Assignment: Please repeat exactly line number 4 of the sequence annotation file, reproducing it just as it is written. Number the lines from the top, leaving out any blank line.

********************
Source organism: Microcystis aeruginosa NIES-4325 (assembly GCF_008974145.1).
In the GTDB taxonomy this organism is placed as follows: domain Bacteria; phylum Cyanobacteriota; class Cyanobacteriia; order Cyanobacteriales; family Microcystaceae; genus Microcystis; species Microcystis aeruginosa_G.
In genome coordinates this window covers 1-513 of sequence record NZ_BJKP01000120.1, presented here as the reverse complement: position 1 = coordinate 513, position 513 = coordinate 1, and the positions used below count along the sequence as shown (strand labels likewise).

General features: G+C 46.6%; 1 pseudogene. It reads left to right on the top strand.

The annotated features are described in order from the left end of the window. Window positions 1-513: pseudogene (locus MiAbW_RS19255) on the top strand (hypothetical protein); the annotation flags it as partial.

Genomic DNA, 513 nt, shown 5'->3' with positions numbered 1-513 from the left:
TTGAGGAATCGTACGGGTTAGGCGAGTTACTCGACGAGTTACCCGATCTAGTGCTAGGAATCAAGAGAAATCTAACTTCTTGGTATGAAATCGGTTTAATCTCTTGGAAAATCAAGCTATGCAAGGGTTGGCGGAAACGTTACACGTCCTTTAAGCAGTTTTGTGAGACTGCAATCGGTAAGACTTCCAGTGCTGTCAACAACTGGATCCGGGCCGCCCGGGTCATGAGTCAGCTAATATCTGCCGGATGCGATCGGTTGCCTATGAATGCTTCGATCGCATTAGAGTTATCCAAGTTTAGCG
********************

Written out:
General features: G+C 46.6%; 1 pseudogene. It reads left to right on the top strand.